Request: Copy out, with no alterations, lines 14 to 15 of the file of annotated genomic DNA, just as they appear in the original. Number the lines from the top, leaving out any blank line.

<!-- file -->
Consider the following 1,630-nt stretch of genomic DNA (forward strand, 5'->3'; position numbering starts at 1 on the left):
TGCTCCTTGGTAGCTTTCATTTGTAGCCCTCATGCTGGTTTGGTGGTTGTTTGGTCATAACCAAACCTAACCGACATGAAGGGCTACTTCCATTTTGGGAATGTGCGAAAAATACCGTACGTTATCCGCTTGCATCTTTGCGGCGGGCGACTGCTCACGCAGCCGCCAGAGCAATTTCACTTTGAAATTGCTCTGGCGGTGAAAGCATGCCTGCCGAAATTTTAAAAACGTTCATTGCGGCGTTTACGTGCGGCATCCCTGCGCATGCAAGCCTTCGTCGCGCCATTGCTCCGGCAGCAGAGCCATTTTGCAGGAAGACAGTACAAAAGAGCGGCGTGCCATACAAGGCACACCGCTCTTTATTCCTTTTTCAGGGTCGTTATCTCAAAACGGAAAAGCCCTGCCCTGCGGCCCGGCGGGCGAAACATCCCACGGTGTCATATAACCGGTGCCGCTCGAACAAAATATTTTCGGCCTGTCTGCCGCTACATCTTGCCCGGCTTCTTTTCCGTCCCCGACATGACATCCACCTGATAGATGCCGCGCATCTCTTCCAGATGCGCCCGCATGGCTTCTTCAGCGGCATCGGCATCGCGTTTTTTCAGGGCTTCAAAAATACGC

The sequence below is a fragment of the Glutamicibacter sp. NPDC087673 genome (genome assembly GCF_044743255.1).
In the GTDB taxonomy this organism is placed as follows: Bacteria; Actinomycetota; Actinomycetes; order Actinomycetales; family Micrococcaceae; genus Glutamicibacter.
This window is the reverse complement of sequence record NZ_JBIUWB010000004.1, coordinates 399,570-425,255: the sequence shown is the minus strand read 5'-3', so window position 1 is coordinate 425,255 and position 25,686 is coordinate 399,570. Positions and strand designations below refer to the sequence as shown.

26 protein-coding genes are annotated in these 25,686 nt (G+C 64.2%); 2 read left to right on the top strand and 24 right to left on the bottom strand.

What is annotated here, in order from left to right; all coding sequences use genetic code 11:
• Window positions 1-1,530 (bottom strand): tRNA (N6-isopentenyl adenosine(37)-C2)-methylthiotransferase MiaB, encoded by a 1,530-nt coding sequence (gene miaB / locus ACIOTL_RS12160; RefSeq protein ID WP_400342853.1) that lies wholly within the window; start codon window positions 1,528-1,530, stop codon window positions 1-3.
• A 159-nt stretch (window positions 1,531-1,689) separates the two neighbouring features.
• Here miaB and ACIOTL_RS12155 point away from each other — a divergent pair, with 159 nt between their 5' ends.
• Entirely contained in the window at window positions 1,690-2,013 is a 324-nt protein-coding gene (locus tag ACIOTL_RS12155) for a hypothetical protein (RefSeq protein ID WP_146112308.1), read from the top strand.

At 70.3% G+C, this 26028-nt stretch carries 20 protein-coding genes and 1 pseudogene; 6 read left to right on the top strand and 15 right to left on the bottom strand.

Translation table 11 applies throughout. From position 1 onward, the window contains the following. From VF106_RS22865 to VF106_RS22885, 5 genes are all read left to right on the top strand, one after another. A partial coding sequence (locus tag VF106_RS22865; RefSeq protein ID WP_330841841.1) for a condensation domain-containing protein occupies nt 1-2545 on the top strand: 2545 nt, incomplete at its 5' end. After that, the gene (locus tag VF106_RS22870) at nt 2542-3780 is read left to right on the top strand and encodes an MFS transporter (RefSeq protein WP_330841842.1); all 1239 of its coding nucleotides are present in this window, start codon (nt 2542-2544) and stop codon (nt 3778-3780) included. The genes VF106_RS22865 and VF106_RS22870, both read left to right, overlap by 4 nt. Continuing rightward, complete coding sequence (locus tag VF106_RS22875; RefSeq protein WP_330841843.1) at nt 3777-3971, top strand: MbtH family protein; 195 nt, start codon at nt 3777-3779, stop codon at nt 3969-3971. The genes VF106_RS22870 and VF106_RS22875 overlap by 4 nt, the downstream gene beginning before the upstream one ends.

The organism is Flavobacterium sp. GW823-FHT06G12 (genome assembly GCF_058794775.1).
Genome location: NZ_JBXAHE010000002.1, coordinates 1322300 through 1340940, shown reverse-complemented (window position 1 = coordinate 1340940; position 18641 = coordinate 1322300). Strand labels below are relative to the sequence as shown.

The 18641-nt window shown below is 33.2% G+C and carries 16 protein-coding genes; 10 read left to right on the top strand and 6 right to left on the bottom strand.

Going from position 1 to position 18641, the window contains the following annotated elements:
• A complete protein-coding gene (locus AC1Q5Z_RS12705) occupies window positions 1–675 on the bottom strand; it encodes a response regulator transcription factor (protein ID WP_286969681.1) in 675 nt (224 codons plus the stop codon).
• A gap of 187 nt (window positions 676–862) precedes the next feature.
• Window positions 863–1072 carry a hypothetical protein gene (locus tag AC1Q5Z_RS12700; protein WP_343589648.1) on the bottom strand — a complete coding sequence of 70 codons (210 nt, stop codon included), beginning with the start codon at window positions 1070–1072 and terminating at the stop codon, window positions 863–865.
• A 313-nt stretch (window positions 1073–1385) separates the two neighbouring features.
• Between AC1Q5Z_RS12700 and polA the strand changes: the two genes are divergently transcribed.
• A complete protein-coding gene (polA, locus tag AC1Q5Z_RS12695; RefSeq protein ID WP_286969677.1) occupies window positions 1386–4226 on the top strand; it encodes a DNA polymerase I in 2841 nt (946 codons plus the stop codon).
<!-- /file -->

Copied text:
The organism is Flavobacterium sp. GW823-FHT06G12 (genome assembly GCF_058794775.1).
Genome location: NZ_JBXAHE010000002.1, coordinates 1322300 through 1340940, shown reverse-complemented (window position 1 = coordinate 1340940; position 18641 = coordinate 1322300). Strand labels below are relative to the sequence as shown.